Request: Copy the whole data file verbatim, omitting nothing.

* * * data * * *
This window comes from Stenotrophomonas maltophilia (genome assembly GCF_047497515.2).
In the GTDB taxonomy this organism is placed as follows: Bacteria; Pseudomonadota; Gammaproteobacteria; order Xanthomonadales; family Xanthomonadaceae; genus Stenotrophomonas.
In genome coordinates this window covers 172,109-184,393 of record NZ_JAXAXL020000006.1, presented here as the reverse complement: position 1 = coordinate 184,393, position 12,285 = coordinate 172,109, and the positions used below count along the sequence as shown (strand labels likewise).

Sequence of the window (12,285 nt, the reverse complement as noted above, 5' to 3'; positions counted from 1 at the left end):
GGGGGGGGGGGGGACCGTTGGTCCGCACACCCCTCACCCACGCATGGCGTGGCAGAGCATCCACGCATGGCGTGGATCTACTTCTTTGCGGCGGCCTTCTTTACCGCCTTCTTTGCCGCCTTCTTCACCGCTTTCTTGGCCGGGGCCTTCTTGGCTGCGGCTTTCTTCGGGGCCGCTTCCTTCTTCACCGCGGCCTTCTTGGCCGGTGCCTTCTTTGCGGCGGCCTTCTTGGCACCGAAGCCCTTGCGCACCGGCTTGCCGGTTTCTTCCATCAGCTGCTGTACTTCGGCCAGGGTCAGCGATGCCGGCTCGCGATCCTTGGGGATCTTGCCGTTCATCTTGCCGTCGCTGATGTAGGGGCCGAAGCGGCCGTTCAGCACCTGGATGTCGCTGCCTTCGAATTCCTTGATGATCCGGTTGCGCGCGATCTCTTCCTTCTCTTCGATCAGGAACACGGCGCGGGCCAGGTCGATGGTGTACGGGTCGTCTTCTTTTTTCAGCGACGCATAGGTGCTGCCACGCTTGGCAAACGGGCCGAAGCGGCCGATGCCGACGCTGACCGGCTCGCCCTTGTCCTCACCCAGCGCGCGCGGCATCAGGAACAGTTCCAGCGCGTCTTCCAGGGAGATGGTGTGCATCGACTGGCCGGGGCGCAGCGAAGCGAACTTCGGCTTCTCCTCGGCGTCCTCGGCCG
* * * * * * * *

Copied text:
This window comes from Stenotrophomonas maltophilia (genome assembly GCF_047497515.2).
In the GTDB taxonomy this organism is placed as follows: Bacteria; Pseudomonadota; Gammaproteobacteria; order Xanthomonadales; family Xanthomonadaceae; genus Stenotrophomonas.
In genome coordinates this window covers 172,109-184,393 of record NZ_JAXAXL020000006.1, presented here as the reverse complement: position 1 = coordinate 184,393, position 12,285 = coordinate 172,109, and the positions used below count along the sequence as shown (strand labels likewise).

Sequence of the window (12,285 nt, the reverse complement as noted above, 5' to 3'; positions counted from 1 at the left end):
GGGGGGGGGGGGGACCGTTGGTCCGCACACCCCTCACCCACGCATGGCGTGGCAGAGCATCCACGCATGGCGTGGATCTACTTCTTTGCGGCGGCCTTCTTTACCGCCTTCTTTGCCGCCTTCTTCACCGCTTTCTTGGCCGGGGCCTTCTTGGCTGCGGCTTTCTTCGGGGCCGCTTCCTTCTTCACCGCGGCCTTCTTGGCCGGTGCCTTCTTTGCGGCGGCCTTCTTGGCACCGAAGCCCTTGCGCACCGGCTTGCCGGTTTCTTCCATCAGCTGCTGTACTTCGGCCAGGGTCAGCGATGCCGGCTCGCGATCCTTGGGGATCTTGCCGTTCATCTTGCCGTCGCTGATGTAGGGGCCGAAGCGGCCGTTCAGCACCTGGATGTCGCTGCCTTCGAATTCCTTGATGATCCGGTTGCGCGCGATCTCTTCCTTCTCTTCGATCAGGAACACGGCGCGGGCCAGGTCGATGGTGTACGGGTCGTCTTCTTTTTTCAGCGACGCATAGGTGCTGCCACGCTTGGCAAACGGGCCGAAGCGGCCGATGCCGACGCTGACCGGCTCGCCCTTGTCCTCACCCAGCGCGCGCGGCATCAGGAACAGTTCCAGCGCGTCTTCCAGGGAGATGGTGTGCATCGACTGGCCGGGGCGCAGCGAAGCGAACTTCGGCTTCTCCTCGGCGTCCTCGGCCG